How to Tie CX to Revenue

Companies obsessed with customer experience (CX) enjoy lower acquisition costs, deeper customer loyalty, reduced sales cycles, higher revenues, and many more benefits than their unobsessed counterparts.

But not every company achieves rockstar status by investing in CX.

Why not?

Some companies apply CX principles too sporadically to be effective. But the main reason is most companies simply fail to rigorously measure CX.

According to Forrester Research, more than 50% of companies don’t currently tie CX activities to revenue.

CX leaders consistently demonstrate the direct relationship between their CX efforts and revenue growth. CX laggards don’t.

So, how do you tie CX activities to revenue?

  • Is there a direct correlation between CX activities and revenue growth?
  • Is your CX improving over time?
  • How does your CX compare to your direct competitors or overall industry?
  • Where are your biggest CX gaps and pain points?

Unfortunately, there isn’t a single CX measure that answers all these questions. Different instruments will answer different questions.

Let’s tackle the first and most difficult question in the above list.

What are some ways to correlate CX to revenue? There are 2 ways to go at this: top line (gross revenue) and bottom line (net revenue).

Top Line Revenue

What are the factors that make up your company’s top line revenue?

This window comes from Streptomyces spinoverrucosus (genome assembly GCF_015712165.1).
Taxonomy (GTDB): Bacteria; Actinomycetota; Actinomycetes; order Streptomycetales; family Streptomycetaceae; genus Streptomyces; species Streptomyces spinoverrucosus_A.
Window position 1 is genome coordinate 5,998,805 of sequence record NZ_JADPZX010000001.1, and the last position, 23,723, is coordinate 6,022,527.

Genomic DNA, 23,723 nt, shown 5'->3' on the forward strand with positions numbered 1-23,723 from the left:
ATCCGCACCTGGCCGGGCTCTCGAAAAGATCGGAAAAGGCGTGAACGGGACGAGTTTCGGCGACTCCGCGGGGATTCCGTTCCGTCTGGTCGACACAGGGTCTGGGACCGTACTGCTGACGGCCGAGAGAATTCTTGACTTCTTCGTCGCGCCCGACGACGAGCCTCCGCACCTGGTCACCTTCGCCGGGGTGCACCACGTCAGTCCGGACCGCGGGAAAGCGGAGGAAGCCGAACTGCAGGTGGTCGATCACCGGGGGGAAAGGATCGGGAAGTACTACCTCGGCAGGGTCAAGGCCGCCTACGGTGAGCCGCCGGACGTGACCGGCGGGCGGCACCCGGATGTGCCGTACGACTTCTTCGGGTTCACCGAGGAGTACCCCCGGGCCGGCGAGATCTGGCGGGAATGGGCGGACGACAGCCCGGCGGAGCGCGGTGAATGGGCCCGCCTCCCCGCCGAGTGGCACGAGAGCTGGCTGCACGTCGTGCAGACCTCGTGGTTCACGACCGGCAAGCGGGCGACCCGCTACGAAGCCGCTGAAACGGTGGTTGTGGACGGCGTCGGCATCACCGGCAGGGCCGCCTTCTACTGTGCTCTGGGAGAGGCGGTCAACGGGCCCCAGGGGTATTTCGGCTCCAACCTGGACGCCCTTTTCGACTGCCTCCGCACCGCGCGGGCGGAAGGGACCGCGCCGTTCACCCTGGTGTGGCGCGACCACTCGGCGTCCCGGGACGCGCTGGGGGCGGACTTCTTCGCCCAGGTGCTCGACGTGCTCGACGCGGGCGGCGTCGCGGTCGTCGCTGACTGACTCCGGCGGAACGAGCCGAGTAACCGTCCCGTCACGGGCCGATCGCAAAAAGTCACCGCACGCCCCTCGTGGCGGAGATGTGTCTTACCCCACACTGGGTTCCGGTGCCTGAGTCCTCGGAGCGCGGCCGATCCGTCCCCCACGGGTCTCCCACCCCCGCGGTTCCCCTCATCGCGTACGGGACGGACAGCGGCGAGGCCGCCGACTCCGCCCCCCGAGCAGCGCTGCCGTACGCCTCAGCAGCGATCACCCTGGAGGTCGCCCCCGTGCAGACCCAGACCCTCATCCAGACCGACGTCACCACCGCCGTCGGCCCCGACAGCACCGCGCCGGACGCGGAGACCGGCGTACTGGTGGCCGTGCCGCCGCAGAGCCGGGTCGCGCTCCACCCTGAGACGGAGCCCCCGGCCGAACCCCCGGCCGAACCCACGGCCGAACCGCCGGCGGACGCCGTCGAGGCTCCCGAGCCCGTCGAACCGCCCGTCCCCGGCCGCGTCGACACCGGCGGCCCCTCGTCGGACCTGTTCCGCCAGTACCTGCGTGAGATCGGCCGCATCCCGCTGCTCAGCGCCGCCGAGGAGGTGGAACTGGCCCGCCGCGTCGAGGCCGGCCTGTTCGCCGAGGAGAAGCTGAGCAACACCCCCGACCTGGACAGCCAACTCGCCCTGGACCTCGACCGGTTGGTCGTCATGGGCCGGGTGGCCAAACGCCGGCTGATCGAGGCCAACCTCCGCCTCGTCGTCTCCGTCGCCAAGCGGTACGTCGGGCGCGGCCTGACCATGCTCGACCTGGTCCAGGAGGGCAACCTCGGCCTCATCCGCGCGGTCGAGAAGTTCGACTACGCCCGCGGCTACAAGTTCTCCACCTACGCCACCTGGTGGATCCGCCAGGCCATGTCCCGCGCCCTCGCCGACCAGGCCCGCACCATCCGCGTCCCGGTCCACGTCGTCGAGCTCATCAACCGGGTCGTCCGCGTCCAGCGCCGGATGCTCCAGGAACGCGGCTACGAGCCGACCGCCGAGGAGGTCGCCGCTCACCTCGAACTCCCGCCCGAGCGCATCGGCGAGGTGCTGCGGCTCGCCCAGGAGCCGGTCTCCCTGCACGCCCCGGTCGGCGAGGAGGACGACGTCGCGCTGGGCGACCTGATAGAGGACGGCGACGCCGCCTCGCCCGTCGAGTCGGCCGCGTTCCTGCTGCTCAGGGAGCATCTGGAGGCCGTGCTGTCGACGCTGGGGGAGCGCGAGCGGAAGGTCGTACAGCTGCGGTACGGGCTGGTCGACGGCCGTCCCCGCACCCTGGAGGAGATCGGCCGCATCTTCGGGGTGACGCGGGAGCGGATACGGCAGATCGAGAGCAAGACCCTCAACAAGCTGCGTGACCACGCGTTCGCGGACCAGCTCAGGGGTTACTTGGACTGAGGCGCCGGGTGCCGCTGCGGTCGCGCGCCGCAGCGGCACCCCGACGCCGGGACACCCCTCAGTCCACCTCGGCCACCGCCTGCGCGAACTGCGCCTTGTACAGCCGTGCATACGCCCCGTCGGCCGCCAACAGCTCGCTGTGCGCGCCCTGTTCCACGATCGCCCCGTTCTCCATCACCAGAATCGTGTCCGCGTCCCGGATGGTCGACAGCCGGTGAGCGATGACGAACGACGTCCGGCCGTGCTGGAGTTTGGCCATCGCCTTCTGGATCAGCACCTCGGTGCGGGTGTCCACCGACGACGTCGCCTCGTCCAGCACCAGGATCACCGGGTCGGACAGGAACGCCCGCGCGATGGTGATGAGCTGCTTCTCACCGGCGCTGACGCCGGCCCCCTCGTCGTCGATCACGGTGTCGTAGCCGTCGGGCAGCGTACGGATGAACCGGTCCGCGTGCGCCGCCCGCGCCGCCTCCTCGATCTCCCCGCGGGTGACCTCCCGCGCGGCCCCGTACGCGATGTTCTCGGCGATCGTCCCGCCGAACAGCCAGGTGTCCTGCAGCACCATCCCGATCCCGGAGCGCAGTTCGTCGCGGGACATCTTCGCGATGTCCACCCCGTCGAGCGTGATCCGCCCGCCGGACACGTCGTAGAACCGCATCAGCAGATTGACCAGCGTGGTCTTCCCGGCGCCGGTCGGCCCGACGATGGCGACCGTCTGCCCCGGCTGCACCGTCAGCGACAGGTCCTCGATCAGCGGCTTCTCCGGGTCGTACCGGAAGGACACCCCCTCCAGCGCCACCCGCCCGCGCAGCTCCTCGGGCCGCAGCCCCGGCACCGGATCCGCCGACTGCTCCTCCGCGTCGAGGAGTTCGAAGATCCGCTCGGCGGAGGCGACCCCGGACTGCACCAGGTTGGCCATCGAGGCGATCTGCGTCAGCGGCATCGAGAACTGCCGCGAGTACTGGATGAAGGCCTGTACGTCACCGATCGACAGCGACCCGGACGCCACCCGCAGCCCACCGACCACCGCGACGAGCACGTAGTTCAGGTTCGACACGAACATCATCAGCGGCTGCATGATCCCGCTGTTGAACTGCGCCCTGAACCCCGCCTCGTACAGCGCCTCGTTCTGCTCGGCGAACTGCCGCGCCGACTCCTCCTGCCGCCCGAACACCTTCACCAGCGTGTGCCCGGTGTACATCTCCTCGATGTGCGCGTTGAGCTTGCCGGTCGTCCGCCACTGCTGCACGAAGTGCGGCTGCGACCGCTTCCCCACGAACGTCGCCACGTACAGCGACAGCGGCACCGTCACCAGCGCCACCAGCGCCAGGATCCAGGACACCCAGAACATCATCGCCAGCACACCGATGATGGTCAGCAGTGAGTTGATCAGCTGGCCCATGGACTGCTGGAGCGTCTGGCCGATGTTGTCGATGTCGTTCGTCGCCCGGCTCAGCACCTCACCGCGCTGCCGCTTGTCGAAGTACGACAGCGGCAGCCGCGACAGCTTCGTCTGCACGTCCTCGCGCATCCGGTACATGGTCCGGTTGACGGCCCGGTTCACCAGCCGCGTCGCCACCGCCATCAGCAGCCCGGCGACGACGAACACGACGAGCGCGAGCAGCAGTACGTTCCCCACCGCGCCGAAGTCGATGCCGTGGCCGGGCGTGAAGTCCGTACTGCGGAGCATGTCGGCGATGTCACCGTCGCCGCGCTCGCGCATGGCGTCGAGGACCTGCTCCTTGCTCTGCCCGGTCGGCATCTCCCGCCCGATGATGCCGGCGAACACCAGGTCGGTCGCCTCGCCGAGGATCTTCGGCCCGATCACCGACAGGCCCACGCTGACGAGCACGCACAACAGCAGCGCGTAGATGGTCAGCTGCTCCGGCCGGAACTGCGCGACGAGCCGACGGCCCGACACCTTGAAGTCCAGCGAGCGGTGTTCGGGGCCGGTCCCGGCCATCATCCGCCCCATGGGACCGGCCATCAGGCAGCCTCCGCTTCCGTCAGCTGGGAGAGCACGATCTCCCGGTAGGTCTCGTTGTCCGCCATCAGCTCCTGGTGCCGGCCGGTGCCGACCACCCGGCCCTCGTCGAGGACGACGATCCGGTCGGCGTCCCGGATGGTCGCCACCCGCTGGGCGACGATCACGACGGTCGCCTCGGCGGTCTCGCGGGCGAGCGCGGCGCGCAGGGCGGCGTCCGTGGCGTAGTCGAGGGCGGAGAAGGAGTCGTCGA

• Market Share — Are you effectively stealing market share from competitors and are you strategically positioned against becoming a victim of customer theft?
  • Customer Lifetime Value — What’s the total average amount each customer will spend with your organization over their lifetime? Is that number going up or down?

Bottom Line Revenue

What factors eat away at your profit that can be solved with a better customer experience?

Here are 3 ideas to get you started:

  • Customer Service — How much does it cost to service unhappy customers? How long does it take to service each call?
  • Customer Churn — How often do you need to replace customers because you lose them? What’s the cost of retaining customers?
  • Employee Engagement — How much productivity is lost due to low employee engagement? (Hint: it’s not free snacks and air hockey. There’s high correlation between CX and employee engagement.)